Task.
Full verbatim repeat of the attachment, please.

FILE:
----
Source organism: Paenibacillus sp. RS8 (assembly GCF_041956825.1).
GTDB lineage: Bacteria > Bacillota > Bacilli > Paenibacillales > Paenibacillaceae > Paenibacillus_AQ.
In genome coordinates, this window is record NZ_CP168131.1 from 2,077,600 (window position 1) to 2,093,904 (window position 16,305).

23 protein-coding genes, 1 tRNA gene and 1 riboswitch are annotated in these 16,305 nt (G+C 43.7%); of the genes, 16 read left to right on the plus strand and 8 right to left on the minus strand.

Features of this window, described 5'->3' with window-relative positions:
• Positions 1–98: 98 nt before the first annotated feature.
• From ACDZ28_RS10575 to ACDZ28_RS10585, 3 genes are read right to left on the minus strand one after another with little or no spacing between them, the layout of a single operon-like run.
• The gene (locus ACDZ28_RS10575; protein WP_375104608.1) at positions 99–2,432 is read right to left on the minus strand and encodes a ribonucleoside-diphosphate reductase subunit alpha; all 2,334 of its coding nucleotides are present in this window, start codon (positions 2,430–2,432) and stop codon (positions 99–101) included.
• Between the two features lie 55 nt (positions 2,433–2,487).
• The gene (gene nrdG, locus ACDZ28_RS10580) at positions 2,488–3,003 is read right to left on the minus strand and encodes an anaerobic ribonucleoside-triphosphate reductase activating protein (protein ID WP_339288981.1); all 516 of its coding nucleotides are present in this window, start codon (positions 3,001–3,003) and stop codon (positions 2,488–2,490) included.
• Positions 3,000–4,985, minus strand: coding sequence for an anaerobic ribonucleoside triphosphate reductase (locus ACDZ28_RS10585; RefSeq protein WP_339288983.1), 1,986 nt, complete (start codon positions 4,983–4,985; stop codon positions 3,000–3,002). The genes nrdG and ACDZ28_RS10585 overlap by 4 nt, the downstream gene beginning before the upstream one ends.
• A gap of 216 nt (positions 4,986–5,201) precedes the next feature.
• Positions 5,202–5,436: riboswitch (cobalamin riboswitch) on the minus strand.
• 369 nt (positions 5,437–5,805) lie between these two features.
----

Source organism: Paenibacillus sp. RS8 (assembly GCF_041956825.1).
GTDB lineage: Bacteria > Bacillota > Bacilli > Paenibacillales > Paenibacillaceae > Paenibacillus_AQ.
In genome coordinates, this window is record NZ_CP168131.1 from 2,077,600 (window position 1) to 2,093,904 (window position 16,305).

23 protein-coding genes, 1 tRNA gene and 1 riboswitch are annotated in these 16,305 nt (G+C 43.7%); of the genes, 16 read left to right on the plus strand and 8 right to left on the minus strand.

Features of this window, described 5'->3' with window-relative positions:
• Positions 1–98: 98 nt before the first annotated feature.
• From ACDZ28_RS10575 to ACDZ28_RS10585, 3 genes are read right to left on the minus strand one after another with little or no spacing between them, the layout of a single operon-like run.
• The gene (locus ACDZ28_RS10575; protein WP_375104608.1) at positions 99–2,432 is read right to left on the minus strand and encodes a ribonucleoside-diphosphate reductase subunit alpha; all 2,334 of its coding nucleotides are present in this window, start codon (positions 2,430–2,432) and stop codon (positions 99–101) included.
• Between the two features lie 55 nt (positions 2,433–2,487).
• The gene (gene nrdG, locus ACDZ28_RS10580) at positions 2,488–3,003 is read right to left on the minus strand and encodes an anaerobic ribonucleoside-triphosphate reductase activating protein (protein ID WP_339288981.1); all 516 of its coding nucleotides are present in this window, start codon (positions 3,001–3,003) and stop codon (positions 2,488–2,490) included.
• Positions 3,000–4,985, minus strand: coding sequence for an anaerobic ribonucleoside triphosphate reductase (locus ACDZ28_RS10585; RefSeq protein WP_339288983.1), 1,986 nt, complete (start codon positions 4,983–4,985; stop codon positions 3,000–3,002). The genes nrdG and ACDZ28_RS10585 overlap by 4 nt, the downstream gene beginning before the upstream one ends.
• A gap of 216 nt (positions 4,986–5,201) precedes the next feature.
• Positions 5,202–5,436: riboswitch (cobalamin riboswitch) on the minus strand.
• 369 nt (positions 5,437–5,805) lie between these two features.